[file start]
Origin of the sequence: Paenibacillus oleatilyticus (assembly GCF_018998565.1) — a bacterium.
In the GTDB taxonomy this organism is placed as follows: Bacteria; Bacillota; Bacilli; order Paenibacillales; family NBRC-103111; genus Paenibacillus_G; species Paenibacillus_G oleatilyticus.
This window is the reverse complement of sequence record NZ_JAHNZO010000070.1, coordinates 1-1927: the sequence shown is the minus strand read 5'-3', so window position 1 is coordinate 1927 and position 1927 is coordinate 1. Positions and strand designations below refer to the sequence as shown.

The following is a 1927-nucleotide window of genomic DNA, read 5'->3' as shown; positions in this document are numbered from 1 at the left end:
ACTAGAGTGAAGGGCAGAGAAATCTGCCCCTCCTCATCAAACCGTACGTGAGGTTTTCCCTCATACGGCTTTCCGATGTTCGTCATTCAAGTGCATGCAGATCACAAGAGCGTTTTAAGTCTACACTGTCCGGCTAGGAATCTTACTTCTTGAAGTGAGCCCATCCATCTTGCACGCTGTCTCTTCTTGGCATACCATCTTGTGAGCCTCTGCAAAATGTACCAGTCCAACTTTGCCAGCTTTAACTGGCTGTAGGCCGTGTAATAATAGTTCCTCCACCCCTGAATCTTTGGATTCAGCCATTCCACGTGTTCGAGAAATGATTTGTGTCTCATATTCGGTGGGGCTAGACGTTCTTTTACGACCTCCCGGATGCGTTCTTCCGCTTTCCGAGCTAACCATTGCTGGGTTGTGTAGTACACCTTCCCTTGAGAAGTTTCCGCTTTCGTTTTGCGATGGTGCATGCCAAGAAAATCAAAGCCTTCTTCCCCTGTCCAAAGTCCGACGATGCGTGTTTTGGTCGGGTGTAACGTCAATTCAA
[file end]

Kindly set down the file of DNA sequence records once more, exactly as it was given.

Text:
Origin of the sequence: Paenibacillus oleatilyticus (assembly GCF_018998565.1) — a bacterium.
In the GTDB taxonomy this organism is placed as follows: Bacteria; Bacillota; Bacilli; order Paenibacillales; family NBRC-103111; genus Paenibacillus_G; species Paenibacillus_G oleatilyticus.
This window is the reverse complement of sequence record NZ_JAHNZO010000070.1, coordinates 1-1927: the sequence shown is the minus strand read 5'-3', so window position 1 is coordinate 1927 and position 1927 is coordinate 1. Positions and strand designations below refer to the sequence as shown.

The following is a 1927-nucleotide window of genomic DNA, read 5'->3' as shown; positions in this document are numbered from 1 at the left end:
ACTAGAGTGAAGGGCAGAGAAATCTGCCCCTCCTCATCAAACCGTACGTGAGGTTTTCCCTCATACGGCTTTCCGATGTTCGTCATTCAAGTGCATGCAGATCACAAGAGCGTTTTAAGTCTACACTGTCCGGCTAGGAATCTTACTTCTTGAAGTGAGCCCATCCATCTTGCACGCTGTCTCTTCTTGGCATACCATCTTGTGAGCCTCTGCAAAATGTACCAGTCCAACTTTGCCAGCTTTAACTGGCTGTAGGCCGTGTAATAATAGTTCCTCCACCCCTGAATCTTTGGATTCAGCCATTCCACGTGTTCGAGAAATGATTTGTGTCTCATATTCGGTGGGGCTAGACGTTCTTTTACGACCTCCCGGATGCGTTCTTCCGCTTTCCGAGCTAACCATTGCTGGGTTGTGTAGTACACCTTCCCTTGAGAAGTTTCCGCTTTCGTTTTGCGATGGTGCATGCCAAGAAAATCAAAGCCTTCTTCCCCTGTCCAAAGTCCGACGATGCGTGTTTTGGTCGGGTGTAACGTCAATTCAA